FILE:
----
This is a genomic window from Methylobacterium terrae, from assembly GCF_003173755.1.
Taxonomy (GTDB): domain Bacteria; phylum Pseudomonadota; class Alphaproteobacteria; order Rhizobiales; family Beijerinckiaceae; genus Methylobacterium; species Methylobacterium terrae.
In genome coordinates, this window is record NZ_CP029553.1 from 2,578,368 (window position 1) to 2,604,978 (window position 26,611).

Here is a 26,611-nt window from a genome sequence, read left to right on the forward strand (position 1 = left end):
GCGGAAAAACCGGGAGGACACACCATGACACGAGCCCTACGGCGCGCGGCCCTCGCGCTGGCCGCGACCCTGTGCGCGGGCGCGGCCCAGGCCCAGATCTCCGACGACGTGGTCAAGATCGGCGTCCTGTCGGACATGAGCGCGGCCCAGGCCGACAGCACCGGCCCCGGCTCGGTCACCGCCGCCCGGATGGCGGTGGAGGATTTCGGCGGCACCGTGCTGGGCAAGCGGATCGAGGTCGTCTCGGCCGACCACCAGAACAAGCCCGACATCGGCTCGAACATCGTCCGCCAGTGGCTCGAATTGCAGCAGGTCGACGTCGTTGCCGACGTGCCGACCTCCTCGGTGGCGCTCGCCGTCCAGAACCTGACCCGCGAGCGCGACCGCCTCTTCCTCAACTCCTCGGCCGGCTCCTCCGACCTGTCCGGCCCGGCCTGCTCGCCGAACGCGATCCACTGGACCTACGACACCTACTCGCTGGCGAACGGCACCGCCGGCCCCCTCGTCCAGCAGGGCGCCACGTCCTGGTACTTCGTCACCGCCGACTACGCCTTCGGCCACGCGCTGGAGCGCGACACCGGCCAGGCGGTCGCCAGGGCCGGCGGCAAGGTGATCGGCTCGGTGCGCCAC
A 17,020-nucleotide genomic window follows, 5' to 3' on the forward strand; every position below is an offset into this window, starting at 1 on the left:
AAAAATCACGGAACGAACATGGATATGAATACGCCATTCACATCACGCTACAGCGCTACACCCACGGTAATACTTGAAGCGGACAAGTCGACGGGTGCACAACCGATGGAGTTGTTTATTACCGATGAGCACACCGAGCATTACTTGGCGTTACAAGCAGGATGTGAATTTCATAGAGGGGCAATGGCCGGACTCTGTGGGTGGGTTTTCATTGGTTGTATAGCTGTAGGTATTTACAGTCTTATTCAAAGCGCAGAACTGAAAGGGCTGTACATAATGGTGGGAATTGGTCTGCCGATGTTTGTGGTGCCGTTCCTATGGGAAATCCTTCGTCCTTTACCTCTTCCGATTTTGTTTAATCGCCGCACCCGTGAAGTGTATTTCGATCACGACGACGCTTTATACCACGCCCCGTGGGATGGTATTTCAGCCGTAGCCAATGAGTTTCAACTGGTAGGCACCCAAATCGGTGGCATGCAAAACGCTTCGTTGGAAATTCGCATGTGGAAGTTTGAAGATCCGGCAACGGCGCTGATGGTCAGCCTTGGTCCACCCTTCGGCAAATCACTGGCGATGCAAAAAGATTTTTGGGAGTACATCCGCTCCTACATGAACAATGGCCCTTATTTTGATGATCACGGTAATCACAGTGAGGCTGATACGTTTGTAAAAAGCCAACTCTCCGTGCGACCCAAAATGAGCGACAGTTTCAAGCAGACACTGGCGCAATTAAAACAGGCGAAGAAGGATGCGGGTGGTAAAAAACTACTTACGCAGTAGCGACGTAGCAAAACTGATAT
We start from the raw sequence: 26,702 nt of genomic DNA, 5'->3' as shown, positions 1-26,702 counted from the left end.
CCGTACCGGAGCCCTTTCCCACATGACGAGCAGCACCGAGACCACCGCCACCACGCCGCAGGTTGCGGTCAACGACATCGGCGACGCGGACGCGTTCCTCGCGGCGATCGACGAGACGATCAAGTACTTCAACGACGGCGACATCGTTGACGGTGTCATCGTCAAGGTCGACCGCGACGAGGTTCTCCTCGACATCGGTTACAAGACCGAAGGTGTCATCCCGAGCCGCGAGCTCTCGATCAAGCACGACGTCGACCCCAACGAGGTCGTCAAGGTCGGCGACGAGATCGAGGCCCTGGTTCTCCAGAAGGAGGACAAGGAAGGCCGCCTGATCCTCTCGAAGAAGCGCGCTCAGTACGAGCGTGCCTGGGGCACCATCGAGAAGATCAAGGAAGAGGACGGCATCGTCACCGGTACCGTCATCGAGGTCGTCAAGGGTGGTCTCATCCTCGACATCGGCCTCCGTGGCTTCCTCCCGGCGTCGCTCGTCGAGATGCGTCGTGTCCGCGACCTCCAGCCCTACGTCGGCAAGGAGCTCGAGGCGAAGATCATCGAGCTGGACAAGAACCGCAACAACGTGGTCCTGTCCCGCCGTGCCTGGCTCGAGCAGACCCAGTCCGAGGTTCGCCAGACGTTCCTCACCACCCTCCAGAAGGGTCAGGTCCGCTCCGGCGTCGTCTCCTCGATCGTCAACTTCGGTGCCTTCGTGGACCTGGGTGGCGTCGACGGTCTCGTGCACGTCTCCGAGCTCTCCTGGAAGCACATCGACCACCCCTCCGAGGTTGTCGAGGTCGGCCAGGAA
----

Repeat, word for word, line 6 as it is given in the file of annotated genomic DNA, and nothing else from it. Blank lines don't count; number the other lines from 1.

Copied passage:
A 17,020-nucleotide genomic window follows, 5' to 3' on the forward strand; every position below is an offset into this window, starting at 1 on the left: